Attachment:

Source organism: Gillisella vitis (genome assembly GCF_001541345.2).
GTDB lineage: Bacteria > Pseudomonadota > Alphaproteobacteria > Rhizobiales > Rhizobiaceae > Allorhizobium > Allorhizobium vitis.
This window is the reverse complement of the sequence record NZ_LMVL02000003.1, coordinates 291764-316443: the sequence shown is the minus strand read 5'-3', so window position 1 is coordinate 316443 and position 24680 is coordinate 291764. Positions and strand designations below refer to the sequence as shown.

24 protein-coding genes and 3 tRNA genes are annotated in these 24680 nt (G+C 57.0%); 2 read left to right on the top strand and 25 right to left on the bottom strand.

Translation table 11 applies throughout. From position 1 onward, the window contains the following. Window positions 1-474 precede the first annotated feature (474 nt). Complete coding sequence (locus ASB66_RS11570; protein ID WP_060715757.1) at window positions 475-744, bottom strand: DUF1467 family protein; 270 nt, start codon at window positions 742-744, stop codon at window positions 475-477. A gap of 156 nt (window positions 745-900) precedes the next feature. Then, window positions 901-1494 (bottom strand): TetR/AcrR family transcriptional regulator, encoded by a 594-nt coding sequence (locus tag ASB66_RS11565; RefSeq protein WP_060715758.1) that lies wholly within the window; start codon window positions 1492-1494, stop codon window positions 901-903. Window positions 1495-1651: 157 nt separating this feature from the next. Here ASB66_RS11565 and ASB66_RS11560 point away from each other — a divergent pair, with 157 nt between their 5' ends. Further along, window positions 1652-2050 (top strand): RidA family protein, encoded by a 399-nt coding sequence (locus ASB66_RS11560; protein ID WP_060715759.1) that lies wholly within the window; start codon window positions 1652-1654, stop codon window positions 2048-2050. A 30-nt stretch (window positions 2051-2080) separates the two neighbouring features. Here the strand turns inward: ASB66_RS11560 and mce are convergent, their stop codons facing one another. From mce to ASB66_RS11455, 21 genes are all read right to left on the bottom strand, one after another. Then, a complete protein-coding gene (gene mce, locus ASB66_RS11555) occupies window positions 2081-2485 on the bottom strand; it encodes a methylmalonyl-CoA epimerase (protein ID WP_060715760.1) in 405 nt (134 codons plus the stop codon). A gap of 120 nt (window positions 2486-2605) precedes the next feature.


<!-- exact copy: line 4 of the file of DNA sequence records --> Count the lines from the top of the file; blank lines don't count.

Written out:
24 protein-coding genes and 3 tRNA genes are annotated in these 24680 nt (G+C 57.0%); 2 read left to right on the top strand and 25 right to left on the bottom strand.